Brussels and the UK have reached an agreement on fishing rights for orchids between their waters, in a sign of the progress in bilateral relations ahead. Brexis talk next week.
The two sides announced the fishing rights agreement on Wednesday night after months of negotiations entangled in a dispute over how to maximize fishing access while also meeting environmental goals.
The agreement sets catch limits for more than 70 different types of fish between EU and UK waters. The agreement mainly covers fishing rights for the remainder of 2021, with some catch limits for deep-sea species extending through 2022.
The talks are the two sides’ first post-Brexit exercise in holding fisheries talks as two independent coastal powers. Brussels has held similar annual talks with other neighbors, such as Norway, for decades.
Such negotiations are usually held before the start of the calendar year to give civilian fishermen certainty about the total volume of fish they can catch, but negotiations between the EU and the UK have been lengthy. to this year because the two sides have just signed broader future relationship agreement in the last days of 2020.
The fishermen have since operated under temporary arrangements, with mutual access to each other’s waters guaranteed by the future relationship agreement.
Under international law, the two sides are obligated to negotiate on how to properly manage the fish species that spread among their waters.
EU officials say the deal is balanced, with Brussels managing to limit the UK’s efforts to shift catch quotas for cod and other fish from the North Sea to be better stocked. to waters off Scotland ‘s west coast – something Brussels fears could damage fish stocks . Britain has ensured more flexibility for mackerel – a top priority.
Esben Sverdrup-Jensen, executive director of the Danish Pelagic Producers Organization, says the deal is positive in the sense that it hopes to bypass negotiations on other seafood issues between the EU and United Kingdom.
However, he said some of the deal’s provisions were an additional blow to his members after they had already suffered cuts as part of last year’s EU-UK deal.
“There are many things on the roadmap that need to be discussed and everything has been delayed until these bilateral discussions are resolved,” he said. “But we are very unhappy to be forced to give up more quotas than last year’s Brexit deal, because the UK pushed to set quotas for sand eels and Norway pouted under scientific advice. learn.”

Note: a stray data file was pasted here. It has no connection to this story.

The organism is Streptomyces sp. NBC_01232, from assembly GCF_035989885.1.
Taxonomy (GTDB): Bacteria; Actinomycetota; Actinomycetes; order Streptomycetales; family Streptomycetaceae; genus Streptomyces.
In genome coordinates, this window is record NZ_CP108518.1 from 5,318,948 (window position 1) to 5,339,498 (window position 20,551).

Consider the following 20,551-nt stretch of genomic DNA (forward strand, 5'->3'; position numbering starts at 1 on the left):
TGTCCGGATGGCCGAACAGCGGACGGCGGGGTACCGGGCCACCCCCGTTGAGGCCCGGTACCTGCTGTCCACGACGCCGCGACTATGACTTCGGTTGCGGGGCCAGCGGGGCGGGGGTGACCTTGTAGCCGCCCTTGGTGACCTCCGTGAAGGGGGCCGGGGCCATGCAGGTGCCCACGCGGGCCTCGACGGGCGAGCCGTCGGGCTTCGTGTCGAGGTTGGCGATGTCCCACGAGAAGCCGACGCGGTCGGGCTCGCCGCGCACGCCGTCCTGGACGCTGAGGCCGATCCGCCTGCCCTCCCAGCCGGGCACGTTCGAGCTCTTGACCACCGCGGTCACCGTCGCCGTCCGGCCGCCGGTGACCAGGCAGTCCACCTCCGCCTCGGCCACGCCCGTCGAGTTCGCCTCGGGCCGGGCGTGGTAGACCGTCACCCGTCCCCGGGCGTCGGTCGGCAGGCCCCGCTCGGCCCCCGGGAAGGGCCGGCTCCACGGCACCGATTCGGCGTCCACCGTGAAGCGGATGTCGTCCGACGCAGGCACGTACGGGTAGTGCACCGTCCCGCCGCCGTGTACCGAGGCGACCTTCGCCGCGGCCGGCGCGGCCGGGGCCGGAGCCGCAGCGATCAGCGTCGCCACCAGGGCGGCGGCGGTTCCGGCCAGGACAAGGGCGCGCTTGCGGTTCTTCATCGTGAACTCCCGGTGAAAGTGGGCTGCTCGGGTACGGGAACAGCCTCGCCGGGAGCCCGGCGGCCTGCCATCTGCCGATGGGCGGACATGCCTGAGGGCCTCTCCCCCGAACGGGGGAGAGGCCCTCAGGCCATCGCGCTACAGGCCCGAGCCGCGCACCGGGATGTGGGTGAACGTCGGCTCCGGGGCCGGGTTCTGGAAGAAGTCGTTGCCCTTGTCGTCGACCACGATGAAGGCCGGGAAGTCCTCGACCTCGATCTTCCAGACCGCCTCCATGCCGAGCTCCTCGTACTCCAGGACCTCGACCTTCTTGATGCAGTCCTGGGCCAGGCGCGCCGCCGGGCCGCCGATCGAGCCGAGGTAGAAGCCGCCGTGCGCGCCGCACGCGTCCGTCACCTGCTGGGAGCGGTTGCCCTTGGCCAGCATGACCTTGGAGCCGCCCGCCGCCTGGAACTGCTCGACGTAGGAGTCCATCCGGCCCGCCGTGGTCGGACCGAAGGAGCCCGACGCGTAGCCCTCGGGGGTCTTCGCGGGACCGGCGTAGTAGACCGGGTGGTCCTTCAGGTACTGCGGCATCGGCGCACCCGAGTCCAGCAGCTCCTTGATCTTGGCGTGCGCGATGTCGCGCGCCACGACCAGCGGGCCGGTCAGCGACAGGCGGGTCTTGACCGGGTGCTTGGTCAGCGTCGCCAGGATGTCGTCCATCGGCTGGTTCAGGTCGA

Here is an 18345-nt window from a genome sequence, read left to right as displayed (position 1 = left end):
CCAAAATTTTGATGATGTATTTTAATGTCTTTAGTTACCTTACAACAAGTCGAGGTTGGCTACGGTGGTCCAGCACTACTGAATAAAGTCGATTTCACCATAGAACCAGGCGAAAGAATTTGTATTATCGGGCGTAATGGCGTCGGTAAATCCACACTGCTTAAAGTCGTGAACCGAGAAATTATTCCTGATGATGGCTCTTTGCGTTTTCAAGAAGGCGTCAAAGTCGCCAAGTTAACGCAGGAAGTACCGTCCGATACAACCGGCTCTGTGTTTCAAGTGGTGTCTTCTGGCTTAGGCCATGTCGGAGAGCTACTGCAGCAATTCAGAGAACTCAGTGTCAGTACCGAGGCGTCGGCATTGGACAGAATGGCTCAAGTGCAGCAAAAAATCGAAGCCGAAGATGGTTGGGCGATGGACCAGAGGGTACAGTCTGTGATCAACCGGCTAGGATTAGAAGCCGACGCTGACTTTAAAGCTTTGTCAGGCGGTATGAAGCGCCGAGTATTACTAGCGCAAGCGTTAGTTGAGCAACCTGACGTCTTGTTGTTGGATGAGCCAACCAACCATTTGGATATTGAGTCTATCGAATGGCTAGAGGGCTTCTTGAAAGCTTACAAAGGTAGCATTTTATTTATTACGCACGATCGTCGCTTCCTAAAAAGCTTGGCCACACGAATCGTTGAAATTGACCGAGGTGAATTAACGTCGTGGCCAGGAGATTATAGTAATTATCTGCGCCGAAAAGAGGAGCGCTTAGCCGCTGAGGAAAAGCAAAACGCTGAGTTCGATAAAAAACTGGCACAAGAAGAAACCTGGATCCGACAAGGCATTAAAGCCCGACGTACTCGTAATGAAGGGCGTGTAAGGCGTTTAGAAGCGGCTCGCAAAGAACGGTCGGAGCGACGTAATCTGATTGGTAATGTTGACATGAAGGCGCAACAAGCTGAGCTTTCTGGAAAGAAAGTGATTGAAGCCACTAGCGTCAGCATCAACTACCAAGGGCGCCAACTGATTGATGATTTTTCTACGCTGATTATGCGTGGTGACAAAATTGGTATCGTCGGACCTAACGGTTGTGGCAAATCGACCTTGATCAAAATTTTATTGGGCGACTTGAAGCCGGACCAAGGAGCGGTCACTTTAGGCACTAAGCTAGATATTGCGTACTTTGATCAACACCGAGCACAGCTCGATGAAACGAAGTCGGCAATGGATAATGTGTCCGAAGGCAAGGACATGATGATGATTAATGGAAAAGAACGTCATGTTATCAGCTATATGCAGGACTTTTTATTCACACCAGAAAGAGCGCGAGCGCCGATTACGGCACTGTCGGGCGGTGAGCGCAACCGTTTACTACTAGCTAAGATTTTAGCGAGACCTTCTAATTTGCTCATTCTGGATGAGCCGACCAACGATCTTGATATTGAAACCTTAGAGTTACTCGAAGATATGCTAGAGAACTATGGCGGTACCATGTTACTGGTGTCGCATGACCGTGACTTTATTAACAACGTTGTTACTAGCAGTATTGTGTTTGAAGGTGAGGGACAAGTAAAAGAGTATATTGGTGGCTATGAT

He estimates that the agreement on quotas for sand goby and sand eel will cost his members about 10,000 tons of fishing rights, noting that both supplies have been certified as sustainable.
Highlights throughout the months of negotiations included the UK’s attempt to ban all fishing in British waters, which are part of the Dogger Bank area in the North Sea, a move the UK made The UK thinks it makes sense for environmental reasons, but it will greatly affect EU ships.
George Eustice, UK Environment Secretary, admitted that the negotiations were “challenging”.
“Our goal throughout these fisheries negotiations is to protect the sustainability of fish stocks and to seek an agreement that respects our new status and works for the UK fishing industry,” he said. Great Britain.
Maximize mining rights for Scottish fishermen was the UK’s core objective in the negotiations.
Mairi Gougeon, Scottish Cabinet Secretary for Rural Affairs, said: “After months of uncertainty and disruption as a result of Brexit, this agreement will provide greater clarity on fisheries arrangements for the year. 2021.
“However, the reality remains that Scotland has been excluded from the European single market, which is seven times larger than the UK market, with all the disruption and economic damage that entails.”
Elaine Whyte of the Clyde Fishermen’s Association, which represents fishing interests on Scotland’s west coast, says the quota change in Scottish waters due to the deal looks set to be detrimental to the region.
“We are seeing most schools of fin, bar one, flexing west to east to meet the requirements of larger fleets,” said Whyte. “This change is clearly a cause for concern among community fishermen on the West Coast.”
This agreement does not resolve a dispute between France and Great Britain over French fishing rights in the waters around Jersey. However, EU officials said they hoped the outcome of the talks would encourage a further positive change in relations.
British and French Navy both send ship to patrol the waters off Jersey last month after French complaints about the conditions attached to fishing permits brought them to a standstill.
EU Brexit Commissioner Maros Sefcovic will meet his UK counterpart David Frost next Wednesday for high-level Brexit meetings, where recent tensions over fisheries will be on the agenda.
Virginijus Sinkevičius, the EU’s fisheries commissioner, said Wednesday’s agreement was positive “for the sustainable use of our marine resources”.
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